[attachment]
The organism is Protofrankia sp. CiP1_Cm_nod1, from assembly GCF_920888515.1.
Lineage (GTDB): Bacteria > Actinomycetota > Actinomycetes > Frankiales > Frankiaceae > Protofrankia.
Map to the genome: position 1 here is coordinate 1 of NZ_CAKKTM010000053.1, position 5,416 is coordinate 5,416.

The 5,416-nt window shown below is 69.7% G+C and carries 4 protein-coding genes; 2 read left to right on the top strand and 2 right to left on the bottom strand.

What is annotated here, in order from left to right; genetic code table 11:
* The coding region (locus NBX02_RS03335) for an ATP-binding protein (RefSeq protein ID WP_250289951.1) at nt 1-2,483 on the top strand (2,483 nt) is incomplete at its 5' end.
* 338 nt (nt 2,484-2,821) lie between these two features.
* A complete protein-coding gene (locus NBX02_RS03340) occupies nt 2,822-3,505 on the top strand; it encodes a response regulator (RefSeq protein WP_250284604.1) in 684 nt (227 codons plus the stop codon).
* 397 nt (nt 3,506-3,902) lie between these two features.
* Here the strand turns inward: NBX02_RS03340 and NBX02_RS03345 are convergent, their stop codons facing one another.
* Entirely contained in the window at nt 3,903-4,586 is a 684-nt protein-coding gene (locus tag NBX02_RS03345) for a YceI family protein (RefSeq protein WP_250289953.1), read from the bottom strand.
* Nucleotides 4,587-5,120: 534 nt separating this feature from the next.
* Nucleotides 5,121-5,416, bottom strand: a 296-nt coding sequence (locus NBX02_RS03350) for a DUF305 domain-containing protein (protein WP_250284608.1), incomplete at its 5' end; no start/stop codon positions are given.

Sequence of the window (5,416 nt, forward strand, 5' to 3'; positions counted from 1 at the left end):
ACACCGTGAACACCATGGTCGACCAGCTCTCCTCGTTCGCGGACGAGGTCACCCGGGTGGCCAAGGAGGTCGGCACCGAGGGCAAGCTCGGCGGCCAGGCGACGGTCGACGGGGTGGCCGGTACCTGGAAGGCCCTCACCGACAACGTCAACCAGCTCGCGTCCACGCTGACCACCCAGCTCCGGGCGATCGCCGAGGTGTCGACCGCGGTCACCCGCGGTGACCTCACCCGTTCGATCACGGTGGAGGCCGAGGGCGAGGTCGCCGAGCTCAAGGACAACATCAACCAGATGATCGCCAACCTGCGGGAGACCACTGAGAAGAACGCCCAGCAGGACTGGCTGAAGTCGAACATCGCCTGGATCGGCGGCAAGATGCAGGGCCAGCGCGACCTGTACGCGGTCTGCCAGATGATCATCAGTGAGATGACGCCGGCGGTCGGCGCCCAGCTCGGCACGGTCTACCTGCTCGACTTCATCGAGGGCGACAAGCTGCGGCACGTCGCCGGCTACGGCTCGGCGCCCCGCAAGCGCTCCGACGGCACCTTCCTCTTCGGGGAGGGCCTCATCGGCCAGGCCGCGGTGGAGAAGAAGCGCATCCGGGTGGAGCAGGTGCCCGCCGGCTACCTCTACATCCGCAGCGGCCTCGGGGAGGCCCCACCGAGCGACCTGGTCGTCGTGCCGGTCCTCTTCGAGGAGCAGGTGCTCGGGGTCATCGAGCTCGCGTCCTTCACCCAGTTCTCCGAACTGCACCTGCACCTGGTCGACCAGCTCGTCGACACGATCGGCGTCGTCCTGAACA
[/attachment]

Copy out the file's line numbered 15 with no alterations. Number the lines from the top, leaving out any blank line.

ACACCGTGAACACCATGGTCGACCAGCTCTCCTCGTTCGCGGACGAGGTCACCCGGGTGGCCAAGGAGGTCGGCACCGAGGGCAAGCTCGGCGGCCAGGCGACGGTCGACGGGGTGGCCGGTACCTGGAAGGCCCTCACCGACAACGTCAACCAGCTCGCGTCCACGCTGACCACCCAGCTCCGGGCGATCGCCGAGGTGTCGACCGCGGTCACCCGCGGTGACCTCACCCGTTCGATCACGGTGGAGGCCGAGGGCGAGGTCGCCGAGCTCAAGGACAACATCAACCAGATGATCGCCAACCTGCGGGAGACCACTGAGAAGAACGCCCAGCAGGACTGGCTGAAGTCGAACATCGCCTGGATCGGCGGCAAGATGCAGGGCCAGCGCGACCTGTACGCGGTCTGCCAGATGATCATCAGTGAGATGACGCCGGCGGTCGGCGCCCAGCTCGGCACGGTCTACCTGCTCGACTTCATCGAGGGCGACAAGCTGCGGCACGTCGCCGGCTACGGCTCGGCGCCCCGCAAGCGCTCCGACGGCACCTTCCTCTTCGGGGAGGGCCTCATCGGCCAGGCCGCGGTGGAGAAGAAGCGCATCCGGGTGGAGCAGGTGCCCGCCGGCTACCTCTACATCCGCAGCGGCCTCGGGGAGGCCCCACCGAGCGACCTGGTCGTCGTGCCGGTCCTCTTCGAGGAGCAGGTGCTCGGGGTCATCGAGCTCGCGTCCTTCACCCAGTTCTCCGAACTGCACCTGCACCTGGTCGACCAGCTCGTCGACACGATCGGCGTCGTCCTGAACA